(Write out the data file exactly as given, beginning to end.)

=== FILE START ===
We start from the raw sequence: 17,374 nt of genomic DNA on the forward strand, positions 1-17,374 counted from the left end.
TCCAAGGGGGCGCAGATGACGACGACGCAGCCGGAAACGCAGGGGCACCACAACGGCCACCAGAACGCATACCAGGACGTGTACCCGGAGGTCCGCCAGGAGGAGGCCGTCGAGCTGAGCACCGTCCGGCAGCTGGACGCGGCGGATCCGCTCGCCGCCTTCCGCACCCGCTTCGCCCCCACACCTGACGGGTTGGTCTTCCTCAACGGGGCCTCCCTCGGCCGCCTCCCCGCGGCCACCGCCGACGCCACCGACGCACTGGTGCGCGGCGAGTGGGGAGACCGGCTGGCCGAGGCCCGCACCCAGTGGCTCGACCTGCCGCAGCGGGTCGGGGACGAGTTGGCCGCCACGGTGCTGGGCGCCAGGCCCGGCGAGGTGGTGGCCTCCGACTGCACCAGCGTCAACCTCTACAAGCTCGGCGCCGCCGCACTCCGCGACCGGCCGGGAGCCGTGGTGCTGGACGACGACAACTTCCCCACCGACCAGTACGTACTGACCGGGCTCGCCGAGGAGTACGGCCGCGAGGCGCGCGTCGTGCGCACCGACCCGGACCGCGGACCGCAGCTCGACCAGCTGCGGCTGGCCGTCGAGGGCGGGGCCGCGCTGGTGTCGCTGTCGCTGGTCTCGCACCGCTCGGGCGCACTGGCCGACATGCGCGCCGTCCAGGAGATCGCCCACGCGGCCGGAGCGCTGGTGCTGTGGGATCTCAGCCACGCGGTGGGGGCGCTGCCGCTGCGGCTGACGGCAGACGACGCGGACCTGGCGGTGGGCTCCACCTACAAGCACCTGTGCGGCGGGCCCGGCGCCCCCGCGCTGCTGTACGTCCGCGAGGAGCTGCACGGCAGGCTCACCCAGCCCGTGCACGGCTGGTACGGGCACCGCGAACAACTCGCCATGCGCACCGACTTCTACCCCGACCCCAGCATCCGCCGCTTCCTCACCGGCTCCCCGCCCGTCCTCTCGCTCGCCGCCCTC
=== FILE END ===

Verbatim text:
We start from the raw sequence: 17,374 nt of genomic DNA on the forward strand, positions 1-17,374 counted from the left end.
TCCAAGGGGGCGCAGATGACGACGACGCAGCCGGAAACGCAGGGGCACCACAACGGCCACCAGAACGCATACCAGGACGTGTACCCGGAGGTCCGCCAGGAGGAGGCCGTCGAGCTGAGCACCGTCCGGCAGCTGGACGCGGCGGATCCGCTCGCCGCCTTCCGCACCCGCTTCGCCCCCACACCTGACGGGTTGGTCTTCCTCAACGGGGCCTCCCTCGGCCGCCTCCCCGCGGCCACCGCCGACGCCACCGACGCACTGGTGCGCGGCGAGTGGGGAGACCGGCTGGCCGAGGCCCGCACCCAGTGGCTCGACCTGCCGCAGCGGGTCGGGGACGAGTTGGCCGCCACGGTGCTGGGCGCCAGGCCCGGCGAGGTGGTGGCCTCCGACTGCACCAGCGTCAACCTCTACAAGCTCGGCGCCGCCGCACTCCGCGACCGGCCGGGAGCCGTGGTGCTGGACGACGACAACTTCCCCACCGACCAGTACGTACTGACCGGGCTCGCCGAGGAGTACGGCCGCGAGGCGCGCGTCGTGCGCACCGACCCGGACCGCGGACCGCAGCTCGACCAGCTGCGGCTGGCCGTCGAGGGCGGGGCCGCGCTGGTGTCGCTGTCGCTGGTCTCGCACCGCTCGGGCGCACTGGCCGACATGCGCGCCGTCCAGGAGATCGCCCACGCGGCCGGAGCGCTGGTGCTGTGGGATCTCAGCCACGCGGTGGGGGCGCTGCCGCTGCGGCTGACGGCAGACGACGCGGACCTGGCGGTGGGCTCCACCTACAAGCACCTGTGCGGCGGGCCCGGCGCCCCCGCGCTGCTGTACGTCCGCGAGGAGCTGCACGGCAGGCTCACCCAGCCCGTGCACGGCTGGTACGGGCACCGCGAACAACTCGCCATGCGCACCGACTTCTACCCCGACCCCAGCATCCGCCGCTTCCTCACCGGCTCCCCGCCCGTCCTCTCGCTCGCCGCCCTC